Tuesday, July 4, 2017

[ST. PETERSBURG] The River Ain't the Best Place to Find a Sinner

So the church is where I go. Three today, in fact. I’m as surprised as you are that I didn't burn to death. If there was a ceasefire between the forces of good and evil, I wasn’t informed. But let’s give me a break now? I’m so in tourist mode today and St. Petersburg is really kind to camwhores. I feel like if I woke up here Hangover style without any recollection of how I got here, I would’ve thought that I were somewhere in Central Europe, like Budapest or Vienna.

But that’s ignoring all the Cyrillic ads and Russian heard all around you. St. Petersburg feels so European as opposed to Moscow which feels so Russian. Please don’t ask me what I mean by that. That’s just my gut feel, but thinking about the comparison now it seems to defy any logical explanation. Arriving at Pulkovo at around lunch time, I decided to rest on the first day since I have the whole day tomorrow for city exploration anyway. Sorry, all the traveling for the last few days has taken its toll on me.

I was planning a midnight stroll on my first day. My Airbnb place lies along the Fontanka river embankment just across St. Michael’s Castle. It would've been lovely, but it was getting cold. I'm not sure if St. Pete’s is farther north than Harbin. If it is, then this is the farthest north I’ve ever been. This probably explains why the sun was still up at 10 PM and why when I Googled “Sunrise St. Petersburg” it said 3 AM. The sun loves this part of the globe during summer, eh?

This means that the touristy stroll happened the next day. I walked along the canals and admired the sense of peace that such activity gives you despite the presence of tourists. I assume this is the reason for St. Pete’s having the “Venice of the North” moniker. My itinerary was not that ambitious. I just wanted to see as much as I can in the limited time that I had. I ended up visiting three churches, each one having its own charm and perks. Let’s dedicate a paragraph or two to every one of them, shall we?

The Church of the Savior on the Spilled Blood is St. Pete’s answer to Moscow’s St. Basil’s. Colorful domes? Check. Legit religious art? Check. While St. Basil’s has the advantage of being central and getting complemented by the other tourist attractions within the vicinity, Savior on the Spilled Blood looks just as awesome with a canal by its side and the mini bazaar in front of it. There’s also a big park next to it if you want to take a stroll. The church appears to be bigger than its Moscow counterpart.

I wasn’t able to see the interior of either church. St. Basil’s is said to house a museum. As for Savior on the Spilled Blood, it’s closed on Wednesdays, which so happened to be the day of my visit. Maybe that spared me from my fiery demise. There are camwhores loitering in the premises but you’ll easily find a photo-op spot if you just point your camera upwards. After Googling what it looks like inside, I felt a bit regretful. It’s one of those churches covered from wall to ceiling with colorful religious art.

Kazan Cathedral was next after my lunch break. I didn’t realize that both churches are along the Giriboyedov embankment just separated by Nevskiy Avenue. I didn’t recognize it at first because the façade appears to be that of a university. The portico is misleading, ok! It could easily have been just another government building, you know. It’s the dome and its solitary cross that gives it away as a place of worship, though. Entrance is free and photography appears to be forbidden yet tolerated.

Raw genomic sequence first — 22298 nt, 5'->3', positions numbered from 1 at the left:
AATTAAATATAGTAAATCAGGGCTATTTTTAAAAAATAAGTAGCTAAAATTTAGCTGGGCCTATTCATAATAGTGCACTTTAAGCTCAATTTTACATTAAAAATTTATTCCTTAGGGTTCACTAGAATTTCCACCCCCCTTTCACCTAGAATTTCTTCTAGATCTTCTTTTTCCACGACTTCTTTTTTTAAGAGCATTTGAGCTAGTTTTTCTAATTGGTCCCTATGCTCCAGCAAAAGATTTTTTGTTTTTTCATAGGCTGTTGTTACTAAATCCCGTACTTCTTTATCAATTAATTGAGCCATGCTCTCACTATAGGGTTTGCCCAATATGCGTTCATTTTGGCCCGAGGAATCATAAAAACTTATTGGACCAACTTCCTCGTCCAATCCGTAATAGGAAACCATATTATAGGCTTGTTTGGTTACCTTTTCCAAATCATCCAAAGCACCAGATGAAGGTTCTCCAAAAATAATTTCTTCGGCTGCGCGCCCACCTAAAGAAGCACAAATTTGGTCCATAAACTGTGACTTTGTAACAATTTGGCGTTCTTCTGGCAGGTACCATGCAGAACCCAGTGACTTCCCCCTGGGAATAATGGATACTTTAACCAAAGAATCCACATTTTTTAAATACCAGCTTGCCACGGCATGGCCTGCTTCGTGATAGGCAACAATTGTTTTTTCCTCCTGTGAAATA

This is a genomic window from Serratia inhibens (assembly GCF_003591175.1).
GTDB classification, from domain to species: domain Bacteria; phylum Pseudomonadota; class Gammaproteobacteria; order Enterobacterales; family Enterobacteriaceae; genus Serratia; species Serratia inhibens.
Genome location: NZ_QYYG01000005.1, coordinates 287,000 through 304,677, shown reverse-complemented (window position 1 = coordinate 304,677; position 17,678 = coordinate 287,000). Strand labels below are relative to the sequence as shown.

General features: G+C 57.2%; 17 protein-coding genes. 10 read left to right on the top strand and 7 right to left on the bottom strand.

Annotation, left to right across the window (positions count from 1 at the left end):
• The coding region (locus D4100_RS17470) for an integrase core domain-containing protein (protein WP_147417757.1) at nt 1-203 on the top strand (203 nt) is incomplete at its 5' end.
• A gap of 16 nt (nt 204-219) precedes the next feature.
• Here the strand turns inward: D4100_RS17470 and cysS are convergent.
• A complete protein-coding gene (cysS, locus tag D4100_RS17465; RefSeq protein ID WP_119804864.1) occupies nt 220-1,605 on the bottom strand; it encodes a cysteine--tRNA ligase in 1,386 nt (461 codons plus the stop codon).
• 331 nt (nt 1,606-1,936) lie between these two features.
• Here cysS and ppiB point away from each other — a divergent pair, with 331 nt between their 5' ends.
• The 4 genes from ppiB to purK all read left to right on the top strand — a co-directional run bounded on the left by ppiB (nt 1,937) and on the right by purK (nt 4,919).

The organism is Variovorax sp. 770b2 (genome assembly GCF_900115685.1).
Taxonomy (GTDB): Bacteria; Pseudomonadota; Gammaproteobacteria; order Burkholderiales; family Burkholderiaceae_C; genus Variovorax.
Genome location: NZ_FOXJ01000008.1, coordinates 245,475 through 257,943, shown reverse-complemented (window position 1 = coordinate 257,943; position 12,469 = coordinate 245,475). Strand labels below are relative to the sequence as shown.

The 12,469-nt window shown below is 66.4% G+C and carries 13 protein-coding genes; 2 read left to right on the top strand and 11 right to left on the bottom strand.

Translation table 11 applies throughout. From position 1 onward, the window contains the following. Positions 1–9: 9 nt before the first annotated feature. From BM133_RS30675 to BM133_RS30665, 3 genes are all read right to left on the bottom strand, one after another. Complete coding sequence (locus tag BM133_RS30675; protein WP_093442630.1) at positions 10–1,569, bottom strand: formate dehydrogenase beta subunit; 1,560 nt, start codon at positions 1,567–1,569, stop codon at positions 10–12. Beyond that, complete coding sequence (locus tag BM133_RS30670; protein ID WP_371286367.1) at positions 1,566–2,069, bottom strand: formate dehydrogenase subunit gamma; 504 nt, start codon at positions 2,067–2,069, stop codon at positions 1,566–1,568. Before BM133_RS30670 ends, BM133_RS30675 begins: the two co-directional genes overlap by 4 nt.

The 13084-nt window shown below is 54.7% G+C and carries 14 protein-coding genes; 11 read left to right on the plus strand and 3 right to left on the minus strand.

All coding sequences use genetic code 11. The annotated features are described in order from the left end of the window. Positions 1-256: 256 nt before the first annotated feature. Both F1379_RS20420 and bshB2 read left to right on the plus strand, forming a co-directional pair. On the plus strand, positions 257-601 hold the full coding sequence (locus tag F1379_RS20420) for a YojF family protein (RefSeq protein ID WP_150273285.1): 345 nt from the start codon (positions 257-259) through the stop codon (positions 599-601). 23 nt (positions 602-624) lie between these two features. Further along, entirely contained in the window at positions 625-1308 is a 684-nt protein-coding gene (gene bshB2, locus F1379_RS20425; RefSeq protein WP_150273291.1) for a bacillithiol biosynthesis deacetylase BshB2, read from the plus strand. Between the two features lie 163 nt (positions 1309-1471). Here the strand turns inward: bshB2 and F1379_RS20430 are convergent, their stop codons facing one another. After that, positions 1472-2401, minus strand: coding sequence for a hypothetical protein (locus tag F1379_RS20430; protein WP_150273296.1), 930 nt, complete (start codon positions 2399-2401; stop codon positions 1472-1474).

Heck, everyone had their phones out, ready to snap. I even saw some guys with big-ass cameras, zoom lens and all. I was a bit underwhelmed by the interior, although it wasn’t modest at all to say the least. Maybe I just found the amount of religious art a bit lacking? There was also a tomb of sorts and I was curious as to who was in it but the descriptions were all in Russian, not too basic for my elementary grasp of the language to comprehend. Anyway, this church looks Catholic but is actually Orthodox.

Last stop was St. Isaac’s, the largest Orthodox basilica and ranks fourth in the world. The ticket vending machine said that the museum and the interior of the church were no longer accessible at that time, which left me no choice but to settle for the colonnade. The entrance fee is RUB 150 (~PHP 135), which I say is well worth it because of the panoramic views from up there. The caveat is you will have to endure 200+ steps. Come on, you need this exercise. The bird’s-eye view of St. Pete’s is your prize.

It was really windy up there but the view is amazing. You get to see the verdant St. Isaac’s Square along with the Monument to Nicholas I to the south. To the north is the Neva River along with the fancy buildings lining up its banks. Given the high vantage point, you can use this stop to plan your itinerary for the rest of the day. As for me, I decided to head to the river for the last hurrah. Known as the Palace Embankment, there is no shortage of classy buildings to ogle while taking a stroll there.

Pass by Alexandrovsky Garden to see the Bronze Horseman. From there, you can head east towards the State Hermitage Museum or cross the bridge going north to visit the Peter and Paul Fortress. If you are feeling lazy today, I recommend hopping on a ferry. I have no idea how much that would cost you but it would be awesome to just relax and let the boat do the moving. At least all that’s left for you to do is document the trip and chill. And that, for me, was St. Pete’s. I would love to come back!

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